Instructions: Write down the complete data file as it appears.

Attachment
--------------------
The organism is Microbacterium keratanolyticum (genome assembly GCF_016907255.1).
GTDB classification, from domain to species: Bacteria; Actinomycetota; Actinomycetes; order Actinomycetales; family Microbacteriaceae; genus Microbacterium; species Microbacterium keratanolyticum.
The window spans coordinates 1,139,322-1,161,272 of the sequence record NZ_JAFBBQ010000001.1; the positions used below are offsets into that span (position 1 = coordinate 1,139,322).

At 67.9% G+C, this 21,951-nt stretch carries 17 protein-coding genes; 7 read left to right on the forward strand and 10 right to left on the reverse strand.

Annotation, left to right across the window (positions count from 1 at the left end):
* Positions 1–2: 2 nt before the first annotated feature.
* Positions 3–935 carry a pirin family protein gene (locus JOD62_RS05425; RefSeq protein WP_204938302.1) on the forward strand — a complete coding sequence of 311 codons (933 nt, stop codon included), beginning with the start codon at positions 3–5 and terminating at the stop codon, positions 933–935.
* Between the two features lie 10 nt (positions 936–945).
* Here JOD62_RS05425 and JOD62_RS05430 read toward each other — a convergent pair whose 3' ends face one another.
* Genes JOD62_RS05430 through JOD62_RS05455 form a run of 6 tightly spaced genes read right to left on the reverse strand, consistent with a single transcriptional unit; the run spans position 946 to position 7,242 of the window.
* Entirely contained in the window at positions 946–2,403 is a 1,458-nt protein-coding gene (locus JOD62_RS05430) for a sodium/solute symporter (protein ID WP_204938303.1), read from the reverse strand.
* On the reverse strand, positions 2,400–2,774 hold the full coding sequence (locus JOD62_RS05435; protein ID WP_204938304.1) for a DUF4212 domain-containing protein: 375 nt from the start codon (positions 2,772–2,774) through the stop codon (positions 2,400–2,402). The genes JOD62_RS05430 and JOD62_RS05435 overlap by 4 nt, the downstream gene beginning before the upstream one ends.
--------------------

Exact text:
The organism is Microbacterium keratanolyticum (genome assembly GCF_016907255.1).
GTDB classification, from domain to species: Bacteria; Actinomycetota; Actinomycetes; order Actinomycetales; family Microbacteriaceae; genus Microbacterium; species Microbacterium keratanolyticum.
The window spans coordinates 1,139,322-1,161,272 of the sequence record NZ_JAFBBQ010000001.1; the positions used below are offsets into that span (position 1 = coordinate 1,139,322).

At 67.9% G+C, this 21,951-nt stretch carries 17 protein-coding genes; 7 read left to right on the forward strand and 10 right to left on the reverse strand.

Annotation, left to right across the window (positions count from 1 at the left end):
* Positions 1–2: 2 nt before the first annotated feature.
* Positions 3–935 carry a pirin family protein gene (locus JOD62_RS05425; RefSeq protein WP_204938302.1) on the forward strand — a complete coding sequence of 311 codons (933 nt, stop codon included), beginning with the start codon at positions 3–5 and terminating at the stop codon, positions 933–935.
* Between the two features lie 10 nt (positions 936–945).
* Here JOD62_RS05425 and JOD62_RS05430 read toward each other — a convergent pair whose 3' ends face one another.
* Genes JOD62_RS05430 through JOD62_RS05455 form a run of 6 tightly spaced genes read right to left on the reverse strand, consistent with a single transcriptional unit; the run spans position 946 to position 7,242 of the window.
* Entirely contained in the window at positions 946–2,403 is a 1,458-nt protein-coding gene (locus JOD62_RS05430) for a sodium/solute symporter (protein ID WP_204938303.1), read from the reverse strand.
* On the reverse strand, positions 2,400–2,774 hold the full coding sequence (locus JOD62_RS05435; protein ID WP_204938304.1) for a DUF4212 domain-containing protein: 375 nt from the start codon (positions 2,772–2,774) through the stop codon (positions 2,400–2,402). The genes JOD62_RS05430 and JOD62_RS05435 overlap by 4 nt, the downstream gene beginning before the upstream one ends.